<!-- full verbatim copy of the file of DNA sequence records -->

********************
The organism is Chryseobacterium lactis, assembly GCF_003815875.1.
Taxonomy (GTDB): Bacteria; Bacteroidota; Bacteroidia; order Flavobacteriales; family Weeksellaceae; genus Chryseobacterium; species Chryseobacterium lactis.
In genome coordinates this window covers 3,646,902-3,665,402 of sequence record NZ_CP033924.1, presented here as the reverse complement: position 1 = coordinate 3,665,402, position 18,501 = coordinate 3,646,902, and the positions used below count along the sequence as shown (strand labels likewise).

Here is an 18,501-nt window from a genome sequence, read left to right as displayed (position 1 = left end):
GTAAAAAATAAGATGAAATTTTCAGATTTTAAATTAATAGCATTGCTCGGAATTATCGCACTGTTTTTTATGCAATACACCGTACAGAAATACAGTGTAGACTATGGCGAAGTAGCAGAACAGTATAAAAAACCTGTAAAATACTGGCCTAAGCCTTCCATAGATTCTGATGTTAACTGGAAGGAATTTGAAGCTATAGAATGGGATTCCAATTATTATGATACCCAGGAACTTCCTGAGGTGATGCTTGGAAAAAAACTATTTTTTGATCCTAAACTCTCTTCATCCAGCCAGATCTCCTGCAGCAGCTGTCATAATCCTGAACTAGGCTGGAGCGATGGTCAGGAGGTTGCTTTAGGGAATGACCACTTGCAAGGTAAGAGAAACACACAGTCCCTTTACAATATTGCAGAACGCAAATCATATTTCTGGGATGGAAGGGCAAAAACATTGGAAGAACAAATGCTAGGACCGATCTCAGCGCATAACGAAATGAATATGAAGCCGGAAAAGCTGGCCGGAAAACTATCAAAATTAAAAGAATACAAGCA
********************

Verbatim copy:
The organism is Chryseobacterium lactis, assembly GCF_003815875.1.
Taxonomy (GTDB): Bacteria; Bacteroidota; Bacteroidia; order Flavobacteriales; family Weeksellaceae; genus Chryseobacterium; species Chryseobacterium lactis.
In genome coordinates this window covers 3,646,902-3,665,402 of sequence record NZ_CP033924.1, presented here as the reverse complement: position 1 = coordinate 3,665,402, position 18,501 = coordinate 3,646,902, and the positions used below count along the sequence as shown (strand labels likewise).

Here is an 18,501-nt window from a genome sequence, read left to right as displayed (position 1 = left end):
GTAAAAAATAAGATGAAATTTTCAGATTTTAAATTAATAGCATTGCTCGGAATTATCGCACTGTTTTTTATGCAATACACCGTACAGAAATACAGTGTAGACTATGGCGAAGTAGCAGAACAGTATAAAAAACCTGTAAAATACTGGCCTAAGCCTTCCATAGATTCTGATGTTAACTGGAAGGAATTTGAAGCTATAGAATGGGATTCCAATTATTATGATACCCAGGAACTTCCTGAGGTGATGCTTGGAAAAAAACTATTTTTTGATCCTAAACTCTCTTCATCCAGCCAGATCTCCTGCAGCAGCTGTCATAATCCTGAACTAGGCTGGAGCGATGGTCAGGAGGTTGCTTTAGGGAATGACCACTTGCAAGGTAAGAGAAACACACAGTCCCTTTACAATATTGCAGAACGCAAATCATATTTCTGGGATGGAAGGGCAAAAACATTGGAAGAACAAATGCTAGGACCGATCTCAGCGCATAACGAAATGAATATGAAGCCGGAAAAGCTGGCCGGAAAACTATCAAAATTAAAAGAATACAAGCA